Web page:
INTRODUCTION: ESTHER BECOMES QUEEN OF PERSIA
This introductory section describes the events that transpired making Esther the queen of Persia. In an act of God's providence, Esther becomes queen in order to be available to save God's chosen people, the Jews, from complete destruction.
When asked to appear before King Ahasuerus's guests at a part he had thrown, QueenVashti refuses to be flaunted and does what it right by denying the king's request, though it was wrong according to the laws of the land.
King Ahasuerus, known for his lengthy and wild parties that everyone enjoyed, throws a hundred and eighty day party (1:4).
2C Queen Vashti Refuses to Appear Before the King
In getting too drunk, the king wrongly demands that his wife appear before his friends so he can boast of her beauty (1:11). The queen's refusal is the act eventuallyresponsible for Esther becoming the new queen.
The king cannot allow deliberate disobedience to go unchecked or all the wives in the land would begin to disobey their husbands; the result is the king banning Vashti from his presence (1:19), an act which is suggested and approved by his wise men.
Through acts of immorality, Esther is chosen to be the new queen in place of Queen Vashti.
1C The King Searches the Kingdom for a New Queen
The king is a powerful man with a quick temper (2:1). After his temper cools, he begins a search for his new queen through what is essentially a beauty pageant.
Esther either chooses willingly to participate in the king's pageant or doesn't protest being forced to participate. Either way, in participating she would have participated in immoral acts, such as sleeping with the king, which would have been custom at the time, to allow the king to choose his new bride.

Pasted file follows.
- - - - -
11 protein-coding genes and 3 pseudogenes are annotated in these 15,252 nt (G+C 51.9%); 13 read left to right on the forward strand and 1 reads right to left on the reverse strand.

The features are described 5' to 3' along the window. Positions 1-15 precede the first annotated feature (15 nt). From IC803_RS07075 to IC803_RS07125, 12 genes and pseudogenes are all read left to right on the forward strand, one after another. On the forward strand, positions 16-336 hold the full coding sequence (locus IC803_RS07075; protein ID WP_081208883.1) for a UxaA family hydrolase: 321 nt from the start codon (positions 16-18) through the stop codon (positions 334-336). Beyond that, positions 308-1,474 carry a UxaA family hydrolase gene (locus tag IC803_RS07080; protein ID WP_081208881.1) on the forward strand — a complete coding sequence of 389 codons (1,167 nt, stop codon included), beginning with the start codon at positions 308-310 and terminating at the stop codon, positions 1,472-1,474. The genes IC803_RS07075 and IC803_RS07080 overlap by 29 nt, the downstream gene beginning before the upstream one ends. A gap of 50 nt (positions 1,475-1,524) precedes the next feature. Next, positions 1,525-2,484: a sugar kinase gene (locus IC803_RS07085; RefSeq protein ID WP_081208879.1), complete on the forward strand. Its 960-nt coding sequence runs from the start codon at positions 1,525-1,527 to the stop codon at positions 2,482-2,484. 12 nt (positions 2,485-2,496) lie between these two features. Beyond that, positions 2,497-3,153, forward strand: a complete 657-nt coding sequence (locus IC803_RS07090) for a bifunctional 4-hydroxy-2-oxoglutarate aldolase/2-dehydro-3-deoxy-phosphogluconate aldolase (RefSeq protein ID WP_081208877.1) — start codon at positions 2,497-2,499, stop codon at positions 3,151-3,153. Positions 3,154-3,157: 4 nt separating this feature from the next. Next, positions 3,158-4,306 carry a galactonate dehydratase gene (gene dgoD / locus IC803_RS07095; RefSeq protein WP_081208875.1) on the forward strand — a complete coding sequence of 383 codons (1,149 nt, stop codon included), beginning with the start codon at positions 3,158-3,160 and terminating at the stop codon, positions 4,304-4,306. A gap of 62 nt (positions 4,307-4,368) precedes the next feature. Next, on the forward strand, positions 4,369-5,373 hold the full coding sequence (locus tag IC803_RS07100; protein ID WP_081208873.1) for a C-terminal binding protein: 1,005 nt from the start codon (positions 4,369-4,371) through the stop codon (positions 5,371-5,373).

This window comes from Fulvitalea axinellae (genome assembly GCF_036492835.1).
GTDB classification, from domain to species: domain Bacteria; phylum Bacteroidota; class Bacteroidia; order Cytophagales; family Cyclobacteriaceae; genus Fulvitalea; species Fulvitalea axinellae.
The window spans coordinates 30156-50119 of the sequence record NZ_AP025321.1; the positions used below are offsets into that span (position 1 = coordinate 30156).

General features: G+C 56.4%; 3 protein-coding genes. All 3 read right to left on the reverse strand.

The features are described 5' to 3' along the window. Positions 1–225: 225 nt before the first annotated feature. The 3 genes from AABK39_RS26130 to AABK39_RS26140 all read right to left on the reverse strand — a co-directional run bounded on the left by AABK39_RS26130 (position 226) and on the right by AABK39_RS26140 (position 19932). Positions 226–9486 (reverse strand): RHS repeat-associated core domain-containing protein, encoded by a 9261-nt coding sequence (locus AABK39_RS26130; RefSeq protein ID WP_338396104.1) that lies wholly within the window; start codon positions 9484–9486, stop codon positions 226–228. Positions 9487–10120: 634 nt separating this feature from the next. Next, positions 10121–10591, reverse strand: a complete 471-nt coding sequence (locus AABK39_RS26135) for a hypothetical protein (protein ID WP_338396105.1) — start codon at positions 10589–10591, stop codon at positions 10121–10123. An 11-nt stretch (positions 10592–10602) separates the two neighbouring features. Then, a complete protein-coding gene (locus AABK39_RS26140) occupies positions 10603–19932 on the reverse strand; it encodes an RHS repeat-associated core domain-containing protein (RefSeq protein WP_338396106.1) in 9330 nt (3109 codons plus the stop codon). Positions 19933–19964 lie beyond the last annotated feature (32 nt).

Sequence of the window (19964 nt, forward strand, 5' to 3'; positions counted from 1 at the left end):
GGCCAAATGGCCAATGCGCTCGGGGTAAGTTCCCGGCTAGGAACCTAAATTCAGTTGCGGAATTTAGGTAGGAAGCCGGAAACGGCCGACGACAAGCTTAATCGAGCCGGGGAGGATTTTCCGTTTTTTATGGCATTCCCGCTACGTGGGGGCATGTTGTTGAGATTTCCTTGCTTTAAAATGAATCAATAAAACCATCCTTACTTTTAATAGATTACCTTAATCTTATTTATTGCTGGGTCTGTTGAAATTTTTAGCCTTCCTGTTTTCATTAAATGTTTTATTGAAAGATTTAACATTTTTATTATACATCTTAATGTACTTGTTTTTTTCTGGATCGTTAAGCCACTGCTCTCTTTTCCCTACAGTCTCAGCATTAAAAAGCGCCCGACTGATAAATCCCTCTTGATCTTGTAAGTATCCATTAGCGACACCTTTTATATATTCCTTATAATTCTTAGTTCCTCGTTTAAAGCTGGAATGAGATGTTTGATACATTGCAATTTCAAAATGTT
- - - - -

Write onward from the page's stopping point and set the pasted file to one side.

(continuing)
Mordecai hears of an assassination plot against the king and informs Esther. This is the second time that Esther has immediately obeyed Mordecai, first in not revealing her identity as a Jew (2:10), secondly in immediately informing the king of this plot (2:22). Both times she would have had personal gain from doing what Mordecai suggested.
After gaining a hatred of Mordecai, Haman conspires to kill not only Mordecai but his entire race along with him, since their laws differ from the laws of the land.
In accordance with Jewish law, Mordecai refuses to bow to Haman when he passes. By law, it would have been required for him to bow to Haman, regardless of his religious beliefs. Haman Plots to Destroy Mordecai and His People
Bitterness having been instilled, Haman plots to have Mordecai destroyed.
Knowing that the king himself is quite arrogant, Haman connivingly convinces the king that the Jews are detrimental to the kingdom and that they should be eradicated.
As is custom, the king's decree to rid the kingdom of the Jews was sent out through the royal scribes. Mordecai Realizes the Power of Esther's Position
After mourning for his people, Mordecai realizes that Esther was placed in a position of power for such a time as this and convinces her to help her people.
Many of the Jews, including Mordecai, portrayed a lack of faith in God, not realizing that God would not allow his people to be wiped out, when they tore their clothes and mourned (4:3), assuming that God could not save them.
When Mordecai first pleads to Esther for help, she lacks faith in God and is too scared to approach the king.
Mordecai does not give up easily and suggests to Esther that God may have put her in the position she is in now for just such a time as this.
It is only after Mordecai reminds Esther that she too will be killed along with her people and that her position of royalty will not protect her that she finally decides to talk to the king.
ESTHER APPEALS TO THE KING FOR DELIVERANCE
Using what the king loves best, wine and parties, Queen Esther begs the king to rescue her people.
The king grants entrance into his quarters to the queen when she visits him, and she invites him and Haman to a banquet she has prepared (5:1-5). Again showing her lack of faith, she doesn't have the courage to ask the king her request, so she invites him to a second banquet (5:6-8). Haman Plots to Have Mordecai Hanged
Feeling an inflated sense of pride in himself having eaten dinner with the king and queen, Haman boasts to his friends of his fortune and follows the advice of his wife to build a seventy-five foot gallows to hang the man he hates, Mordecai.
The king is reminded of Mordecai's loyalty when he reads how his life was saved by the man, so he chooses to honor him publically.